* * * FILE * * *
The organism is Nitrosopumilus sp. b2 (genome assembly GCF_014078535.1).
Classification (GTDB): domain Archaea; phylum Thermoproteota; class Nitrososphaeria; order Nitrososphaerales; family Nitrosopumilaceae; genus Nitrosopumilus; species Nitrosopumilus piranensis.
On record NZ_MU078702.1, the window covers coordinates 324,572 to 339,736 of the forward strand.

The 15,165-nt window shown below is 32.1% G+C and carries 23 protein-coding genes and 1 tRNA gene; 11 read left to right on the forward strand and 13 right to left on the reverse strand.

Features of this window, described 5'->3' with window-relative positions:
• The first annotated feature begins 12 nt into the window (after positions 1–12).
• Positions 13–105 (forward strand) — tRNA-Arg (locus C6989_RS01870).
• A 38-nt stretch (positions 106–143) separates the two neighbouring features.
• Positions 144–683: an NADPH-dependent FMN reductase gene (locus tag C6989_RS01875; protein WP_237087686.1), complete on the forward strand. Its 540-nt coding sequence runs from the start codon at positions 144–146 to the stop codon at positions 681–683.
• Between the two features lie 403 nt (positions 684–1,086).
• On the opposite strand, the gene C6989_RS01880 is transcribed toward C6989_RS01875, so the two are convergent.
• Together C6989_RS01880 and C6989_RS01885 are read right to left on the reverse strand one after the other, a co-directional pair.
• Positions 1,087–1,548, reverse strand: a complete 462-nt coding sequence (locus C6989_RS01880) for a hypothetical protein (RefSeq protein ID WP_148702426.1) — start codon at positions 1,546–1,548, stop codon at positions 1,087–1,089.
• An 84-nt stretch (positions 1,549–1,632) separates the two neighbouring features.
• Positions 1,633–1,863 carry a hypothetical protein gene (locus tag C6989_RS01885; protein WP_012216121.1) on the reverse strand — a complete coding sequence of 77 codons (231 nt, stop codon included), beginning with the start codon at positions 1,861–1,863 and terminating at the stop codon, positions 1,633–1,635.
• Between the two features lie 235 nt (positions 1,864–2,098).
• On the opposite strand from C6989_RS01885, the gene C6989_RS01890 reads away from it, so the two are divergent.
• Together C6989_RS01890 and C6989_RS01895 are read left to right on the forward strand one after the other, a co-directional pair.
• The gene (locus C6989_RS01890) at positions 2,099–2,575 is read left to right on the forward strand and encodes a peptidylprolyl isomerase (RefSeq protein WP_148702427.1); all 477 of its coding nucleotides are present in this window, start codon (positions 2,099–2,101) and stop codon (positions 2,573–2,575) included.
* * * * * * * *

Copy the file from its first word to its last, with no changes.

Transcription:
The organism is Nitrosopumilus sp. b2 (genome assembly GCF_014078535.1).
Classification (GTDB): domain Archaea; phylum Thermoproteota; class Nitrososphaeria; order Nitrososphaerales; family Nitrosopumilaceae; genus Nitrosopumilus; species Nitrosopumilus piranensis.
On record NZ_MU078702.1, the window covers coordinates 324,572 to 339,736 of the forward strand.

The 15,165-nt window shown below is 32.1% G+C and carries 23 protein-coding genes and 1 tRNA gene; 11 read left to right on the forward strand and 13 right to left on the reverse strand.

Features of this window, described 5'->3' with window-relative positions:
• The first annotated feature begins 12 nt into the window (after positions 1–12).
• Positions 13–105 (forward strand) — tRNA-Arg (locus C6989_RS01870).
• A 38-nt stretch (positions 106–143) separates the two neighbouring features.
• Positions 144–683: an NADPH-dependent FMN reductase gene (locus tag C6989_RS01875; protein WP_237087686.1), complete on the forward strand. Its 540-nt coding sequence runs from the start codon at positions 144–146 to the stop codon at positions 681–683.
• Between the two features lie 403 nt (positions 684–1,086).
• On the opposite strand, the gene C6989_RS01880 is transcribed toward C6989_RS01875, so the two are convergent.
• Together C6989_RS01880 and C6989_RS01885 are read right to left on the reverse strand one after the other, a co-directional pair.
• Positions 1,087–1,548, reverse strand: a complete 462-nt coding sequence (locus C6989_RS01880) for a hypothetical protein (RefSeq protein ID WP_148702426.1) — start codon at positions 1,546–1,548, stop codon at positions 1,087–1,089.
• An 84-nt stretch (positions 1,549–1,632) separates the two neighbouring features.
• Positions 1,633–1,863 carry a hypothetical protein gene (locus tag C6989_RS01885; protein WP_012216121.1) on the reverse strand — a complete coding sequence of 77 codons (231 nt, stop codon included), beginning with the start codon at positions 1,861–1,863 and terminating at the stop codon, positions 1,633–1,635.
• Between the two features lie 235 nt (positions 1,864–2,098).
• On the opposite strand from C6989_RS01885, the gene C6989_RS01890 reads away from it, so the two are divergent.
• Together C6989_RS01890 and C6989_RS01895 are read left to right on the forward strand one after the other, a co-directional pair.
• The gene (locus C6989_RS01890) at positions 2,099–2,575 is read left to right on the forward strand and encodes a peptidylprolyl isomerase (RefSeq protein WP_148702427.1); all 477 of its coding nucleotides are present in this window, start codon (positions 2,099–2,101) and stop codon (positions 2,573–2,575) included.